Kimm, now a writer and editor based in Louisville, Kentucky, said if there was ever a bronze plaque or monument built to commemorate the Mill, it would have the following words engraved upon it: “The birthplace of the Iowa City music scene.”
“The photos on the walls are just a glimpse of all the people who have played there,” he said. “Its importance as a home base and incubator for local, internationally treasured folk musicians like Greg Brown, Dave Moore and Pieta Brown is unfathomable. That’s music-scene heritage up there with Greenwich Village in the 1960s and Athens, Georgia in the ’80s.”
David Sterling, 28, works as an office clerk and cashier at City Hall. They have been going to the Mill for the last 18 years.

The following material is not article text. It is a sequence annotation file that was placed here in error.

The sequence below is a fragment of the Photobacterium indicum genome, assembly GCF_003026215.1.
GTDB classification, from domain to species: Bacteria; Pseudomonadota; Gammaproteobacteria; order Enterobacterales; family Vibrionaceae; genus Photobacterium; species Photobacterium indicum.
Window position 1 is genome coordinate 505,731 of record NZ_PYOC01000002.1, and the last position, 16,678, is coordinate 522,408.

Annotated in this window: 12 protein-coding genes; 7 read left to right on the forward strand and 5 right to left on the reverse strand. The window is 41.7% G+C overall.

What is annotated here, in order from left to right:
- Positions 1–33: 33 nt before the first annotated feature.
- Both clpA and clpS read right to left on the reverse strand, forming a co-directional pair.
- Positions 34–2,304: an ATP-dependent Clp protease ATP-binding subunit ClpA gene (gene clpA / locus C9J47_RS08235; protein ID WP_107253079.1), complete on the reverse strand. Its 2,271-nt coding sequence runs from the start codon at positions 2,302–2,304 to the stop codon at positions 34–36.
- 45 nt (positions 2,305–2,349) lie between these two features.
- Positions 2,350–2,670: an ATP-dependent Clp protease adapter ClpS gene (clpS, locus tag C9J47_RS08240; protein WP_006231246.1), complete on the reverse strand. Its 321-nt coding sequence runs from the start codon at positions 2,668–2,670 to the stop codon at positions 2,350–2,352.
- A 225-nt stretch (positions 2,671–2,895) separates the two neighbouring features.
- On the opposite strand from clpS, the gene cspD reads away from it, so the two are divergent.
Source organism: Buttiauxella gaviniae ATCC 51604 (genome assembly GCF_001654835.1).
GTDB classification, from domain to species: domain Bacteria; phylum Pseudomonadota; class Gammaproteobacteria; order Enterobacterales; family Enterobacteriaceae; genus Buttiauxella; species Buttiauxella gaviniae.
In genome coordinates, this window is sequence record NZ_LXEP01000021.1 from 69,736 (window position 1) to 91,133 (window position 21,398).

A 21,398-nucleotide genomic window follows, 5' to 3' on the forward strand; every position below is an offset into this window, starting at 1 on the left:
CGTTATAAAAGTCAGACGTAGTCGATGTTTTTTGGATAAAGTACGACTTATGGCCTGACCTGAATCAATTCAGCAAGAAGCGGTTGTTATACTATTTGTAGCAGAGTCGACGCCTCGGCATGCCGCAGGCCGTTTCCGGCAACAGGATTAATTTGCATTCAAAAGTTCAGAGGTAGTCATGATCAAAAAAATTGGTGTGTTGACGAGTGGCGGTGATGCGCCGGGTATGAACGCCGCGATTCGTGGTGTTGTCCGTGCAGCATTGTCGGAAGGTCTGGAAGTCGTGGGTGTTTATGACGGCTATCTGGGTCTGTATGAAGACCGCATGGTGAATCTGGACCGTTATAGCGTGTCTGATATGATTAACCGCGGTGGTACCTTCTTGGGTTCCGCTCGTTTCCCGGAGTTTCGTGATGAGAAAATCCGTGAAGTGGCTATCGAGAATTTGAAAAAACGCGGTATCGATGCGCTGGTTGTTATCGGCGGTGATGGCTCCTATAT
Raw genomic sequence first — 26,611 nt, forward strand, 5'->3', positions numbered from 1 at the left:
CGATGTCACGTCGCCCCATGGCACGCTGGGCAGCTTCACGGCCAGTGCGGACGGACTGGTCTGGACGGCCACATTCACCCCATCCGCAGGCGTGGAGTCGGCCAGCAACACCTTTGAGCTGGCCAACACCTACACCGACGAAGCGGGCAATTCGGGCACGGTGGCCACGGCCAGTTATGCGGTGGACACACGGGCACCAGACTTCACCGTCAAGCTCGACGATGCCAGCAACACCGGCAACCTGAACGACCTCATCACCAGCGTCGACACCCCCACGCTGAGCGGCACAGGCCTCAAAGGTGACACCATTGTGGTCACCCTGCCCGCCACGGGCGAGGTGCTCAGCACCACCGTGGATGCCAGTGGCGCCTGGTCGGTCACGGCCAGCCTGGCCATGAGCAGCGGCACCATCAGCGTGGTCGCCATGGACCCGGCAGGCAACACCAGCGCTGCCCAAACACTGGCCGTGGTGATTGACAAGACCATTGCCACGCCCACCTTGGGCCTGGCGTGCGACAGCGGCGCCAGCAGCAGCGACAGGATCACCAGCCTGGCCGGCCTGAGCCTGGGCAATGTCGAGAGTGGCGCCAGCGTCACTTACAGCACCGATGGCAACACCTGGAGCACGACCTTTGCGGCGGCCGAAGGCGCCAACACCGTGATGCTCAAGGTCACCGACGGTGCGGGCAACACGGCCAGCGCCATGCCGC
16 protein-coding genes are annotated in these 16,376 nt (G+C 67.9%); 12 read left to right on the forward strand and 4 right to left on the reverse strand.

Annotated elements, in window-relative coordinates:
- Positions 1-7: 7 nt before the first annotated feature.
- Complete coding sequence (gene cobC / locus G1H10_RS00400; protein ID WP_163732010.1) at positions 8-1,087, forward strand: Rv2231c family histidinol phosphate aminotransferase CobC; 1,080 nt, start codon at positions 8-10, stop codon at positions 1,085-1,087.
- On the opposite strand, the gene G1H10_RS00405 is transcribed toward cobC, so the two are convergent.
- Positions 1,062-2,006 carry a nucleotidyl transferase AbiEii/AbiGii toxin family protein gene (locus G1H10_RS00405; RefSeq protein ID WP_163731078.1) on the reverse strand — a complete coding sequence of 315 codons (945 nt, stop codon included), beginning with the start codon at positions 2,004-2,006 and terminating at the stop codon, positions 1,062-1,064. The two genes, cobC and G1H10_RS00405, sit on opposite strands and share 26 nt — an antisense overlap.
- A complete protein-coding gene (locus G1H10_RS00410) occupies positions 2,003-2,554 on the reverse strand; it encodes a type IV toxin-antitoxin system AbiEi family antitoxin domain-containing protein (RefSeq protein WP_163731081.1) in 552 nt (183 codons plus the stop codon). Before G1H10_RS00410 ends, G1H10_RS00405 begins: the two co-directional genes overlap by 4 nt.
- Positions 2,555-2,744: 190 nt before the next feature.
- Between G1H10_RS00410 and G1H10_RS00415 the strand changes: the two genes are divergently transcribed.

“One of my parents had a lot of contacts in the local folk music scene, so we’d stop by there for meals and the occasional early evening show,” Sterling said. “Over the years I could stay later for the occasional punk and jazz shows, too. Knowing a lot of these people were friends in my parent’s community was foundational for me. As an activist in my adult years, it’s been a terrific spot for bringing people together; I think the spirit of grassroots music isn’t too different from grassroots organizing.”
By June 2003, Keith and his wife Pam Dempster decided to close the Mill due to Keith’s ailing health, also selling their Coralville farm on Dempster Drive.
Marty Christensen, 56, is a musician and entrepreneur who played at the Mill in the ’90s and 2000s, performing with bands like Dave Zollo, Bo Ramsey, Dennis McMurrin, Catfish Keith and Shame Train, just to name a few.